In an alternate world where a familiar nineteenth-century England (Anglica) builds a sea-spanning Bridge that makes crossing the kraken-filled waters to a recognizable India (Bharata) safer and more expedient, young Astoria (called Tori) is determined to find the Golden Lotus, a mythical flower in Nanpura, a province of Bharata. She is club-footed and scholarly, having spent her time with her grandfather, a student of the natural world. Nanpura is the home of Mahindra, a Bharatan sorcerer who is also determined to find the Golden Lotus – for his own purposes. He harbors hatred for the Anglicans, who have conquered his homeland and imposed their own culture over his. He orchestrates Tori’s arrival and subsequent search by arranging for her father to be posted in Nanpura, and to take his family with him. Unknown to Tori and Mahindra, the Anglican government also plans to use Tori to find the mythical flower – in order to further subjugate the Bharatans. And the plot thickens.
Tori, young Captain Muir-Smith, the younger prince of Nanpura, Mahindra, an old gardener who knew Tori’s grandfather, and an officer with the intelligence services, all play a role in the story and narrate the plot at different times. Bharata is almost a secondary character, with lavish descriptions of the jungle, of its people, its spirits, and its society.
At times the characters felt a little flat slash uneven – for example, for the entire first half of the novel, Captain Muir-Smith is a one-dimensional Hero. In the latter half, he gains a bit of depth and character. Tori and Mahindra experience dramatic changes in outlook as they learn from each other. As Tori moves in and begins to understand Nanpura, she discovers that the Anglican perspective is and has been harmful to Bharatans, and that she has behaved in the same way. She is also interesting for her unconventional outlook and her bravery.
Tori is really a vehicle for the real story – about two lands and two cultures that clash in the name of “Progress,” when Bharata is invated by Anglicans. This tale of colonialism at its most destructive is also a tale of conflict between magic and science. In Anglica, science rules, while Bharatan society revolves around magic and spirituality. It is also a tale of independence, as Bharatans struggle to remove the Anglicans from their homes, and as Tori searches for the Golden Lotus and for independence from the restrictive Anglican society that will neither let her be a scholar, nor fully accept her, since her foot is deformed.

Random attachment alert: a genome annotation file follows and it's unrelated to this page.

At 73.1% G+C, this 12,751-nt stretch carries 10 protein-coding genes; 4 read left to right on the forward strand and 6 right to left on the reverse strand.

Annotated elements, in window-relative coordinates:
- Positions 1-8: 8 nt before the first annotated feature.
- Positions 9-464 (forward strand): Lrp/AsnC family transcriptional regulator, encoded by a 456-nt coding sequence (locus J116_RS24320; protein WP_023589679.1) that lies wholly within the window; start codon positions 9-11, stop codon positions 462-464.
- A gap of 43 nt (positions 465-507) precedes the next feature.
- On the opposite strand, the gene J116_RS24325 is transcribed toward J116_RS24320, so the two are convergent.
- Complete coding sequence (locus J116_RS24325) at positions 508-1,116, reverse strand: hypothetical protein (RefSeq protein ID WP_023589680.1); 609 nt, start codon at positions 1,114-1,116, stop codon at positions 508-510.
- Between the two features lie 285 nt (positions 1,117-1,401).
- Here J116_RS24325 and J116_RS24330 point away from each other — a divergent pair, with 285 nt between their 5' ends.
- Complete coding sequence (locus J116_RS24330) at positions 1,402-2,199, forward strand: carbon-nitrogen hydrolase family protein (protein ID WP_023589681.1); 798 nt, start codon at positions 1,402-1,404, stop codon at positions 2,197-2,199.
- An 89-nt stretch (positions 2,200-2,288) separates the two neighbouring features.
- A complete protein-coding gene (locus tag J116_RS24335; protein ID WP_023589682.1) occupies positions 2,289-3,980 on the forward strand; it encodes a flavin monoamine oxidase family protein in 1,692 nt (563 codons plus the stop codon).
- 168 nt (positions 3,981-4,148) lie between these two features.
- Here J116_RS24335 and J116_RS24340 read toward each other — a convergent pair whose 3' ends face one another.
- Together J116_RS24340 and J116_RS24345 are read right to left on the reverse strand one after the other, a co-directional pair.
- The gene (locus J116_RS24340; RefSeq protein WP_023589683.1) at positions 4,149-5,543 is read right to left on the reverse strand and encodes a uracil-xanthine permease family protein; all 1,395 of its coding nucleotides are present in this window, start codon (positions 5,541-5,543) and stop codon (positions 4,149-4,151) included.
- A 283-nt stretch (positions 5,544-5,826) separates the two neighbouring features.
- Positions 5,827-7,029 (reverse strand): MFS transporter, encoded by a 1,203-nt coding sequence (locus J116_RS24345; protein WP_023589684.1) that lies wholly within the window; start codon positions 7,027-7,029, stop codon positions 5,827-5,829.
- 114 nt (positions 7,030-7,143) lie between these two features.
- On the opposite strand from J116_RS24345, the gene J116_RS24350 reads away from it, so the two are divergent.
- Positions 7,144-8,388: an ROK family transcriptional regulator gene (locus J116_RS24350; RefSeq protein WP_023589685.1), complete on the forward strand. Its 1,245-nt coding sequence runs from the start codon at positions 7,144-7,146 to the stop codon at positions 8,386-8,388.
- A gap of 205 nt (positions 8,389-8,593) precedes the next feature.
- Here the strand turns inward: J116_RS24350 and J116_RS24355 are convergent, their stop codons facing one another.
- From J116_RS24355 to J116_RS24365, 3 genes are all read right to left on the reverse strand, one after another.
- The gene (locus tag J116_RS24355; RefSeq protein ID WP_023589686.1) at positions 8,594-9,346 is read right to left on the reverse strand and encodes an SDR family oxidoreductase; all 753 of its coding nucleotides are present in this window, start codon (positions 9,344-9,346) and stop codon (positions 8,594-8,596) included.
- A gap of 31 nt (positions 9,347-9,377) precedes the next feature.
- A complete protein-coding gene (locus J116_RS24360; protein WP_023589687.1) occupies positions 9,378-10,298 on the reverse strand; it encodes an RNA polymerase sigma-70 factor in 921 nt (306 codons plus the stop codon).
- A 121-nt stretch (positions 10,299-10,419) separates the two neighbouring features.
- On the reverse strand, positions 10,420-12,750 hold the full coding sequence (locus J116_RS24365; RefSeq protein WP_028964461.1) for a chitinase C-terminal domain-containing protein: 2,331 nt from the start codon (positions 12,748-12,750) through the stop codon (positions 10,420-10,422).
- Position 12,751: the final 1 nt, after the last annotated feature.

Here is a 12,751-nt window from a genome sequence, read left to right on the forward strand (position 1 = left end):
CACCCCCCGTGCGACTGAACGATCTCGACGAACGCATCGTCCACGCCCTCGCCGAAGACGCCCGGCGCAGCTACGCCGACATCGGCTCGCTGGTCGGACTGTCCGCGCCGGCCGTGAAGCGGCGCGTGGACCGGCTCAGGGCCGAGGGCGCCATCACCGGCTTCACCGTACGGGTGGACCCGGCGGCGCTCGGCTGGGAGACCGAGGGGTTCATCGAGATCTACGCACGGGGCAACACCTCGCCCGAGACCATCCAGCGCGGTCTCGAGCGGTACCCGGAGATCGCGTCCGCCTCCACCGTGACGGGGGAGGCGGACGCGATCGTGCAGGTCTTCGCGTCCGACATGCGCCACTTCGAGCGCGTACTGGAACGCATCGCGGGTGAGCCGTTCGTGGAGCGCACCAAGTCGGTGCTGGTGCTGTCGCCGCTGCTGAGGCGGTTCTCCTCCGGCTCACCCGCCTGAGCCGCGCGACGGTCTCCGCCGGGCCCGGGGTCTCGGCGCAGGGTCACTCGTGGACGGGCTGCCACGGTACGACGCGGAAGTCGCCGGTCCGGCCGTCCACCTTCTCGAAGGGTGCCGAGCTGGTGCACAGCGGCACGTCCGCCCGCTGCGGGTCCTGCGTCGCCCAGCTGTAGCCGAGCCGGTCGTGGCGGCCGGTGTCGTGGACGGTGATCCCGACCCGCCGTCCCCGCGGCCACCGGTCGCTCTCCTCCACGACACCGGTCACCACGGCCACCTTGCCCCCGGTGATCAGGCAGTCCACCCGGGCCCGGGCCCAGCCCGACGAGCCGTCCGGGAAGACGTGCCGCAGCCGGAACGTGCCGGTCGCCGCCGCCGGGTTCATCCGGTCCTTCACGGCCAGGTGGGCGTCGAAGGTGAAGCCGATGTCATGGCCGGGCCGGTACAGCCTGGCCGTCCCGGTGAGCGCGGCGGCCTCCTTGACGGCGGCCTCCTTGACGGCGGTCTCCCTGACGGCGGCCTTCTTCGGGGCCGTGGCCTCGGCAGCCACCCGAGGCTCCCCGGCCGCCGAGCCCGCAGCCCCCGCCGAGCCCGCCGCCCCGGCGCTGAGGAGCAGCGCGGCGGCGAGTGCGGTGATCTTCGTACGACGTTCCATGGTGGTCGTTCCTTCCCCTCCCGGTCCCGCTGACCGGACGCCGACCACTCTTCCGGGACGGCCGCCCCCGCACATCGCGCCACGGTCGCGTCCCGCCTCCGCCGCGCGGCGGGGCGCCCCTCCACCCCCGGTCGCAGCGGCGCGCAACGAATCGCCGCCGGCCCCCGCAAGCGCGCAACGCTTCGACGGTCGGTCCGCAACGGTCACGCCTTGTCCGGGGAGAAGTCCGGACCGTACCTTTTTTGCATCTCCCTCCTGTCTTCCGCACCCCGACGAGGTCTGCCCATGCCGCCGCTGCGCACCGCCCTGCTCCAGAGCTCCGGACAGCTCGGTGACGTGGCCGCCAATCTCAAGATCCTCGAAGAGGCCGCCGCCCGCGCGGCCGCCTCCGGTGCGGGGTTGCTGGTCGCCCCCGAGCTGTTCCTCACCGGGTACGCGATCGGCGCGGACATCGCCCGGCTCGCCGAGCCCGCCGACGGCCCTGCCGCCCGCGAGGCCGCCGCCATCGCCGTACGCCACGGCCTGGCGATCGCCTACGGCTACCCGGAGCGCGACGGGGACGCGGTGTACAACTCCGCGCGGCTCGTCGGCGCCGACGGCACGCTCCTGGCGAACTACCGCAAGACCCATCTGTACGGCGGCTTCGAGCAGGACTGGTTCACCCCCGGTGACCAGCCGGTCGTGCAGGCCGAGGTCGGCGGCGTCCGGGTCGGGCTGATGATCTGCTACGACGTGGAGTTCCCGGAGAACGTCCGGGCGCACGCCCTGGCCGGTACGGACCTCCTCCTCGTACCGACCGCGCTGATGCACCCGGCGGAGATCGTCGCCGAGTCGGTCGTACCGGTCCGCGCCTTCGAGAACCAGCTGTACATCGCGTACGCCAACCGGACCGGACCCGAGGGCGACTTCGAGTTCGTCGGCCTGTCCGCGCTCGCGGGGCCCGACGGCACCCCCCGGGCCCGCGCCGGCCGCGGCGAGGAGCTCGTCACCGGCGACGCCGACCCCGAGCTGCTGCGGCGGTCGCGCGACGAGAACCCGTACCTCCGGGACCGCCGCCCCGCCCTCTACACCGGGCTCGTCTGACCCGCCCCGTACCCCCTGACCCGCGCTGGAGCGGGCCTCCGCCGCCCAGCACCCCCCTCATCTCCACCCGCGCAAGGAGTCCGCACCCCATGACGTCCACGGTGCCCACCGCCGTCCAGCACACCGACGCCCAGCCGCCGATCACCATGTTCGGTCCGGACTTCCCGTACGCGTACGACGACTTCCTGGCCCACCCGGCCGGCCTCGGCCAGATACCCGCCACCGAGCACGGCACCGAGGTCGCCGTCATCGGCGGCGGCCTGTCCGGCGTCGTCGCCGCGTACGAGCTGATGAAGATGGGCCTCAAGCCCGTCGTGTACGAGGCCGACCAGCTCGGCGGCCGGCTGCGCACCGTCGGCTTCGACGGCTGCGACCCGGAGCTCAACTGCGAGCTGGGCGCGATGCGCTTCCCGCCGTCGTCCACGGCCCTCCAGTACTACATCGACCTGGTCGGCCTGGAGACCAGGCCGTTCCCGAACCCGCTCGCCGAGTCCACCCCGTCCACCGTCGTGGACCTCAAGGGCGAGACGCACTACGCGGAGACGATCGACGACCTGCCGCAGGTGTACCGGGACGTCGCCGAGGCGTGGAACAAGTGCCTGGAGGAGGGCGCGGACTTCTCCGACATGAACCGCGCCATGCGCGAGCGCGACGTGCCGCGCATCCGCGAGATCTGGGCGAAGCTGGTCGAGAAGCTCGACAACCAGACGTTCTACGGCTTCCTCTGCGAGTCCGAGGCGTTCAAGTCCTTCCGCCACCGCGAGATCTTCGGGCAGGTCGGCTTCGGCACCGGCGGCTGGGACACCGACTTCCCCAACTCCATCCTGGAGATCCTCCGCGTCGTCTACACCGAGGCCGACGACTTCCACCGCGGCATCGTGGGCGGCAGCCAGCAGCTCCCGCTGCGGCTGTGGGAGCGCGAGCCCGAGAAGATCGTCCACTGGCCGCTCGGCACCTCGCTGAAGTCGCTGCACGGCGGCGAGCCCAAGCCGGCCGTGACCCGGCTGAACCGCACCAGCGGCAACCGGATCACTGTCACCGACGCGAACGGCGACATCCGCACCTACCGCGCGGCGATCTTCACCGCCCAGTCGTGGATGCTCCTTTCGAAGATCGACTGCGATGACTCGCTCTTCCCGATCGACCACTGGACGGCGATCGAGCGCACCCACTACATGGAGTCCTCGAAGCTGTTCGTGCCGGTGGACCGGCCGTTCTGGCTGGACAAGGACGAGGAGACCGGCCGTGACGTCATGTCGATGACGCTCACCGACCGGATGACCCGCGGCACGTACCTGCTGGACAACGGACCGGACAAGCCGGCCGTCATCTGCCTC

The world-building was really a highlight in this novel. The magical India introduced here provides a mystical, lush, and dangerous background for the interpersonal and intersocietal conflict that drives the plot. Magical practices conform to implied rules, making it believable.
At times the plot was thin, and seemed disconnected. So many threads and narrators, loosely woven together, made it difficult to follow the pattern. By the end of the novel, I was unsure why some elements had been introduced, and how others fit into the larger plot. At the end, there is sort of a rash of happenings that drag the tone of the novel into the “dark” category, which was definitely a surprise, given the way it started. Yet, the resolution of Tori’s story suits her character and development, and I found that resolution satisfying. Overall, this was an enjoyable read, and I will check out other works by this author. Recommended for fans of alternate Victorian history and magical fantasy.